Asthma Incubus

I suffer from asthma. Lots of people do. I grew into mine, and it worsened a bit since I got older. Over the years, I have received a lot of advice on possible remedies for this from people using anecdotal accounts of "alternative" medicine.

This pencil drawing is a self-portrait I did a few years ago, called Asthma Incubus. In part, it was inspired by Henry Fuseli's classic Nightmare, (below, complete with swooning woman). I have often thought of the fractal growth of both lung bronchioles and tree branches & roots as sharing a common feature of providing oxygen and sustaining life. I wanted to show how it felt to have a symbolic demonic presence clutching at my chest. An incubus was a folkloric creature that sat on people's chests and either caused paralysis or suffocation. As a side note, I was also blacklight-sensitive blonde when I drew this.

I used to work at a coffee shop in the Beach area (or "Beaches"...a point of contention with the locals) here in Toronto. It's geographically a great area: a boardwalk, lots of parks, some streets paved with red bricks. Both my parents grew up there. It also has much higher incidents of asthma than some other areas of the city. Now, the beachers are a strange bunch. A running joke about the area is that a beacher is a WASP, who jogs while smoking a cigarrette and has a dog. In my experience, an inordinate amount of them are beguiled by alternative medicines and New Age-y experiences.

One case that comes to mind was a typical day at the coffee shop. I pulled out one of my puffers, as it was smoggy. One of our customers, a great person, suggested I start using phosphorus to treat it. I replied, "Thanks, I can ask my doctor about it, ". The customer then said, "Well...western doctors don't always trust things, you know, they only like what the pharmaceutical companies tell them. Don't worry, phosphorus is all natural."

Even back in my early twenties, I was still not the skeptic I am today. However, this was my health! I replied, "Thanks, but I should check with my doctor. What if it reacts with my other medications? Besides, mercury is all-natural too, but it's still poison." He shook his head, and went to sit down while I made the latte.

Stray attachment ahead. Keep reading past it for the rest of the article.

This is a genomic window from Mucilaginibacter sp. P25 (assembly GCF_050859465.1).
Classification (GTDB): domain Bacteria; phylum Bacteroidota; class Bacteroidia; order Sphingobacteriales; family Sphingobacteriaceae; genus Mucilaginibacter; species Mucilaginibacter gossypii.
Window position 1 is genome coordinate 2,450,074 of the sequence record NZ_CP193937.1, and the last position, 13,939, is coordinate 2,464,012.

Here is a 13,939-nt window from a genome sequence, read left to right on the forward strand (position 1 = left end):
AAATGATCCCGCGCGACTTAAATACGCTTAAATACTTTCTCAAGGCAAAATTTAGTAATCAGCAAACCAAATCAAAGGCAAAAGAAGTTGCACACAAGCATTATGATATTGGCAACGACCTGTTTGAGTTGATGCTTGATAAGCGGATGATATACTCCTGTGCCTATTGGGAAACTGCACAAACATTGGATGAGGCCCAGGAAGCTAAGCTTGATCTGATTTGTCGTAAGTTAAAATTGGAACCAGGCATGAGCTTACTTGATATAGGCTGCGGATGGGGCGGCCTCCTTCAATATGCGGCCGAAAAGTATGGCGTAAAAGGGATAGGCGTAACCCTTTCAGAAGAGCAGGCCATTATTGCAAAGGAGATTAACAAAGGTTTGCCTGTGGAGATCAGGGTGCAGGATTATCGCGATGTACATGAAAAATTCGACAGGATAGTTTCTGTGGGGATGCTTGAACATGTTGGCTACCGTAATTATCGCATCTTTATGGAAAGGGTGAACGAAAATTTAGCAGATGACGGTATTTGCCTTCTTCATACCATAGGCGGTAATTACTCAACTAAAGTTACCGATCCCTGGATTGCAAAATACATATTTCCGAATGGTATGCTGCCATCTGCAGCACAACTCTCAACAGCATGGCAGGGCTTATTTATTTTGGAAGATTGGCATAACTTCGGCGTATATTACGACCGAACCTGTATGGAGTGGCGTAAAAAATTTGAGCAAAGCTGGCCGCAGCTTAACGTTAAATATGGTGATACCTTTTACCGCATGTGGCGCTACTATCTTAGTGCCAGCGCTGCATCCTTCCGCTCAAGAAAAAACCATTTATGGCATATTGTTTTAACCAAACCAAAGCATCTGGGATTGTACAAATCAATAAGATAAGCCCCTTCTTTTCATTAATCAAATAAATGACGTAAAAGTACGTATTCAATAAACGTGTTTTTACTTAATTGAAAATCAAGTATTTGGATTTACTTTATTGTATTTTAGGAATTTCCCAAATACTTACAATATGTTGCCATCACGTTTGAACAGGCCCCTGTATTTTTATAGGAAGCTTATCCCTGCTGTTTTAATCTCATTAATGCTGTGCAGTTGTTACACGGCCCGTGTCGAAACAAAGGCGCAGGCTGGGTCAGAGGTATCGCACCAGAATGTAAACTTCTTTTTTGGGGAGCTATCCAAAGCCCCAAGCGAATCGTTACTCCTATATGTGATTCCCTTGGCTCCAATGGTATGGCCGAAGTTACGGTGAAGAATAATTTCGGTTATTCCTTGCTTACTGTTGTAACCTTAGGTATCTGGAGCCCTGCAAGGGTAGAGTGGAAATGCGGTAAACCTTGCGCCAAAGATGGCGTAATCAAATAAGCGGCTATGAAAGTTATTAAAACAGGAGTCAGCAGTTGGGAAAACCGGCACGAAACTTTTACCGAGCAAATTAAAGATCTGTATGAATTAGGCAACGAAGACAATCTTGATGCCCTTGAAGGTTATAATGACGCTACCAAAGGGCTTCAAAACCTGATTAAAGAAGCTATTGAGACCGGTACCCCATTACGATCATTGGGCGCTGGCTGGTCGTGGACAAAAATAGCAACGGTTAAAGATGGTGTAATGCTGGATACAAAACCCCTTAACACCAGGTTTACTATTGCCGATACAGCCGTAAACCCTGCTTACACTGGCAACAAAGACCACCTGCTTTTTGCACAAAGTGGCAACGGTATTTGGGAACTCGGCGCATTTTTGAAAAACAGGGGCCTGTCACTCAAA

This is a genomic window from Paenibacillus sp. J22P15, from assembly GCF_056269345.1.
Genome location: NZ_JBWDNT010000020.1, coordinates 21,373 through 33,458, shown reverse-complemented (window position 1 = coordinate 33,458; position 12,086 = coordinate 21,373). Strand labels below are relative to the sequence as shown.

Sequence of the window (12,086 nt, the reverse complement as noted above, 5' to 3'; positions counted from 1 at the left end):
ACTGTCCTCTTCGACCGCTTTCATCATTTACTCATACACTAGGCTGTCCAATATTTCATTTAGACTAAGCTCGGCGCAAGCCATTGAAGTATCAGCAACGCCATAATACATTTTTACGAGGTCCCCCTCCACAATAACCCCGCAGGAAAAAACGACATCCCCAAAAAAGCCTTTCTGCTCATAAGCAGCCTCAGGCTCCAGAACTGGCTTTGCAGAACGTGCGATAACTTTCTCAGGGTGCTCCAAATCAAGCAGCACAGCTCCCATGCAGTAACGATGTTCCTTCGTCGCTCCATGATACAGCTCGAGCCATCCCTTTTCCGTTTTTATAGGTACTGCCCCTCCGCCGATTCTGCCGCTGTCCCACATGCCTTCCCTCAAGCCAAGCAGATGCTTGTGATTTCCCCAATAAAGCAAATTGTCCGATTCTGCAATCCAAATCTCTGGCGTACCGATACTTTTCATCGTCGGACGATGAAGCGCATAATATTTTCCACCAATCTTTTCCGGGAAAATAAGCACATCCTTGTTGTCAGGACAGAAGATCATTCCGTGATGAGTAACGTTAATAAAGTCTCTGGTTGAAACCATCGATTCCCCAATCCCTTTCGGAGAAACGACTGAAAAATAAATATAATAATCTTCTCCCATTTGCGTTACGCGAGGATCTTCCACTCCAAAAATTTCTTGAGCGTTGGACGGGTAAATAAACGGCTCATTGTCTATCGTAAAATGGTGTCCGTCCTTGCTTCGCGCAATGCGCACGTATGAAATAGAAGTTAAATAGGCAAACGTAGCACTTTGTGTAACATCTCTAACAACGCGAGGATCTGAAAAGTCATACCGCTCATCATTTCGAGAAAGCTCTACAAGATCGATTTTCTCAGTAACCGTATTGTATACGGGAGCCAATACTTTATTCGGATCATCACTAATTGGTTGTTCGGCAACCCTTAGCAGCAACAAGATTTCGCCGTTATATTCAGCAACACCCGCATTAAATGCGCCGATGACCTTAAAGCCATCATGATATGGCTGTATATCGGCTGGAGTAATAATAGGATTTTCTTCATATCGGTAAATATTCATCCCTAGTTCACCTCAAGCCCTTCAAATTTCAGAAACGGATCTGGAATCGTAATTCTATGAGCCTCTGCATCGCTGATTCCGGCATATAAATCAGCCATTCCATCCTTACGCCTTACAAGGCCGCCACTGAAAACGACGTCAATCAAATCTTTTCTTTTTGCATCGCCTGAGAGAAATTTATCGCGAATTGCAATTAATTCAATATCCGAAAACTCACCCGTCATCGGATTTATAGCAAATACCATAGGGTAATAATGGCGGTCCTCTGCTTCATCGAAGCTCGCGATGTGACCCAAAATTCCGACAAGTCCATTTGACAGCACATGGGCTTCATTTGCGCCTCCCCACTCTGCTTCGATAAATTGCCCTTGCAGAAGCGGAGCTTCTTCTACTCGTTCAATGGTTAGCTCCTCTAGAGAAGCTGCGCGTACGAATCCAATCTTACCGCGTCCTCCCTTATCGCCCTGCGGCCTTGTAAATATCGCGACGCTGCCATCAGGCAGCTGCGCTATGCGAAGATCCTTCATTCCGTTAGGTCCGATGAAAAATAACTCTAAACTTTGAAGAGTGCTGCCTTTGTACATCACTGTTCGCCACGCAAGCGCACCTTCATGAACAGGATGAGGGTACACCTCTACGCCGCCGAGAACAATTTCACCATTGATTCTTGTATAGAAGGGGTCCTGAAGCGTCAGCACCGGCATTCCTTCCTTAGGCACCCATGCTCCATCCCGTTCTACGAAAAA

Another painting, from the Symbolist era which has long fascinated me is Ferdinand Hodler's fin-de-siecle masterpiece of dread, Night.

I believe that the medical profession makes mistakes, and I also believe it is at it's most successful time in history. I began seeing a respirologist about 8 years ago, and my twice-annual trips to the emergency room have stopped. We have tried a number of medicines, and I am able to be more active and sleep better. I know my own case is of course, anecdotal by its very nature of being one isolated case, but alternative medicine could do some actual harm. I'll trust my western-trained doctor, thanks.

I find the site The Skeptic Dictionary to be a well informed site for people looking into whether a claim has the double-blind, empirical evidence to back it up. There's a lot of unproven nonsense making people money out there, mostly riding on the placebo effect. I was impressed with the award-winning high-school essay from the Alliance for Science competition about why we should choose doctors who understand evolution. It's an important point. Read the essay, it will give you pause. The fight to keep evolution in schools is not just a topic pertaining to dinosaurs and early humans. It matters right now, for your own health.